evemng ovel. ttle A- c. l,. from Or-
lanUo and t the ni ht at the gar
atoga Hotel
nis bslness here was to see Mr
jjuilard in relation to county tax as-
Bessment3 but Mr. Knott had some
time which he devoted to
about after supper ad looking over
tne ousmess portion of Palatka. he
saw much to recall experiences he
had in this city as Deputy Clerk of
the Circuit Court unden W. C. Har
grove in 1888, at the close of which
year, owing to the change of adminis
tration in the office, Mr. Knott went
Mr. Knott tells many amusing tales
of his experience here a3 a young
man, especially as clerk of the board
of county commissioners of whieh the
member Irom Banerville was chair-
ma and when Granville priest wag
the member from the first district. It
was at Mr- Knott-s suggestion that
some system was inaugurated for
uorii ' tu if t n .
"-k'"6 - i'""wa m mo iiiccKiiiua
and thfi document and he g0 wor) v
,....-:,,.. tht th .iro-.H v,im
commissioners mat tney urgea
to accept a deputyship under the
wvr mi-vvu u t
stati that un',eSJ Wright
a to int him ft (ft com
missionersfrwouid n'ot lppr0ve his
(Wright's) bond. But Mr. Knott had
made other arran ntg and would
not consider the Boffer
Mr R t y regretted that
he could not hae f his ,d
. .... , ,. ,
republican clerk, Frank Wright,
iiieuuo, uul as ne waa ouugeu to leave
Qn morning train and the
' sr,Hsfi-.H
with seeing only those of them he
, chanced toeet the street. Among
thege were G L Bai, H(Jnr
j.Htch.nson A vr Q Ff B n J
a ffiw nthers whn uaH nprsnnal
knew wel,
tQ come paatka ,n g ghort
for a couple of days when he expects
to get a lot of pleasure in meeting
old friends and talking of the Palatka
he knew back in the 80's.
The comptroller is still a young
man considerably under the half
century mark, and looking much
younger. He has already announced
that he will be a candidate for Gov
ernor of Florida to succeed Gov.
Trammell and his candidacy is meet
ing with a most enthusiastic recep
tion at the hands of the press and
people of the state. Here in PalatVa
and Pntnnm ennntv he is an nndnllbt.
ed favorite.
Mr. Knott assured tne rvews that
the valuations on railroad property
for the purposes of taxation in the
state had been increased over
$3,600,000 this year.
He also stated that it was likely
that the state millage would be re
duced from 7 1-2 mills, levied last
year, to hve mills, though ot course
no dehnite statement could be maoe
until after all the county assessors
had made reports of their work in the
counties. There had been some com
plaint regarding railroad vaulations
in Orange county and Mr. Knott had
been to Orlando where the matter had
been explained to the entire satisfac
tion of the Orlando-Reporter-bta",
the paper which had criticized the
state assessors.
It seems that last year Orange
county comprised all that territory
now embraced in the counties of Or
ange and Seminole. The railway
terminals and shops are at Sanford
in the new county of Seminole. Last
year this shop and terminal property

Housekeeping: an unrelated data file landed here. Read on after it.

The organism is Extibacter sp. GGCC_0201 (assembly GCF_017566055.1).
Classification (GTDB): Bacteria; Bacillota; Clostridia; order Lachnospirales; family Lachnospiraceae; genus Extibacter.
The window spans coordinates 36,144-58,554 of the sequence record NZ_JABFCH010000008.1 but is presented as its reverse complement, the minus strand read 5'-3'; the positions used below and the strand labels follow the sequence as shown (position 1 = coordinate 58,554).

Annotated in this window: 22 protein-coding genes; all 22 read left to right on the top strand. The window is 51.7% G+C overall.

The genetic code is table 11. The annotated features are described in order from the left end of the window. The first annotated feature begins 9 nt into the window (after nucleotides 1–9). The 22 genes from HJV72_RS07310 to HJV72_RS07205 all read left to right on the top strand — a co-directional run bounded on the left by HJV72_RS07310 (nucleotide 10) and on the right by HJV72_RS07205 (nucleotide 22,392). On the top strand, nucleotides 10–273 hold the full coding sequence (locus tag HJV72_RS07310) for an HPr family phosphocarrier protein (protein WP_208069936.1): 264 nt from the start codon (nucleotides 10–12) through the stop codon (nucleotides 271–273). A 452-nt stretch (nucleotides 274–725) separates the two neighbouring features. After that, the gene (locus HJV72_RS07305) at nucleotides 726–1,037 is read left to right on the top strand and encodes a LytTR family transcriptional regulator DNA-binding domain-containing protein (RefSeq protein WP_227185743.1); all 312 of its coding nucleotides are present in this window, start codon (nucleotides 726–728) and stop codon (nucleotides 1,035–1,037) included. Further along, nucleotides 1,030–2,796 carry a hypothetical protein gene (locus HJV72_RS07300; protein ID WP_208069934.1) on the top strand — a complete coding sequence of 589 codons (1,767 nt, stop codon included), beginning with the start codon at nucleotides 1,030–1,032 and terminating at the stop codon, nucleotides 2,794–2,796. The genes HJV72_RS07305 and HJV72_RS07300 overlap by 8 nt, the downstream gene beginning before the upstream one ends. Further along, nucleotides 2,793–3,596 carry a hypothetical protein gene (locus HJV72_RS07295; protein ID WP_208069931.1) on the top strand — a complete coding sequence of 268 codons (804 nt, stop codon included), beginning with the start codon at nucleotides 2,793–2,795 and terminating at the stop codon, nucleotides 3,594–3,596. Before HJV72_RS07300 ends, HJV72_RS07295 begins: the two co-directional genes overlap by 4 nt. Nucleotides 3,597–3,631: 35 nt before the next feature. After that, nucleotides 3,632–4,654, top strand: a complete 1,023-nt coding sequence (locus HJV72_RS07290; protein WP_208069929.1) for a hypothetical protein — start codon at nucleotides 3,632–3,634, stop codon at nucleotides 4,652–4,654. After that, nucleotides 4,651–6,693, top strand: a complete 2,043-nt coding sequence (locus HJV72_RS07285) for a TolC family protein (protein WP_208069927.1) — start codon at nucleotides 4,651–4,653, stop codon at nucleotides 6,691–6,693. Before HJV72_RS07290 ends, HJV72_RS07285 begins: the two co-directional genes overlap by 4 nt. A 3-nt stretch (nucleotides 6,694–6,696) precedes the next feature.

was distributed in mileage all along
the railroad through Orange countv.
Now this property is all on the rail
way line in Seminole county, and Or
ange county which last year received
benefit from the shop and terminal
valuations at Sanford, is cut out ot
these values this) year.
So well satisfied was J. Hugh Reese
editor of the Orlando Reporter-Star,
with Mr. Knott's explanation, that he
tated editorially on Monday:
"No person who knows Comptroller
Knntt, thnroutrhlv could suspect him
of wilfully neglecting his duty or do
ne anvthing but that which ne be
lieved to be right.
"A few days ago the Renorter-Star
contained an article relating to the
assessment of railroad property m
Orange county showing a reduction
from last vonr In view of the agree
ment to increa.? assessments ait
.round it appeared that the board
having the assessment of ranroaa
nrone'-tv hnd taken advantage oi tne
situation to lower the valuations.
"The Rennrter-!Star was tusiineo in
Hs assumption nr the figures tor
Orange county did show a decrease
nron the face of them, but Comp
troller Knott has come in person to
nyHnin how this happened. The
-,t.nilr claims that the railroad
property has been assessed for the
State as a wnoie at an
figure of approximately ten per cent.
it Vnntt hns Hone the frank and
manly thing in coming straight to the
source ot tne criticism, onu i alli
ed his case in such a way as to leave
no doubt as to his sincerity and de
votion to duty. The country .would
be much better off if all public om-
cials were as consciencious as riori
ka's Comptroller."
Not ths First.
Pat was servant of a farmer, sod In
his charge was a donkey, wliti-h wns
kept to amuse his employer's rhfldren.
The donkey was fiillnwlnt! the runner's
wife round the van! one d.iy. mid lh
fanner, turiilntt t I'm. sunl:
"I think that donkey Is Hiking a llk
mv to my wife"
"Oi-h." said Pt. "satire. t,l It's not
lie first dmikey that's took a liking to
"r. sir " Eselwtice.
a strong team with him on this trip,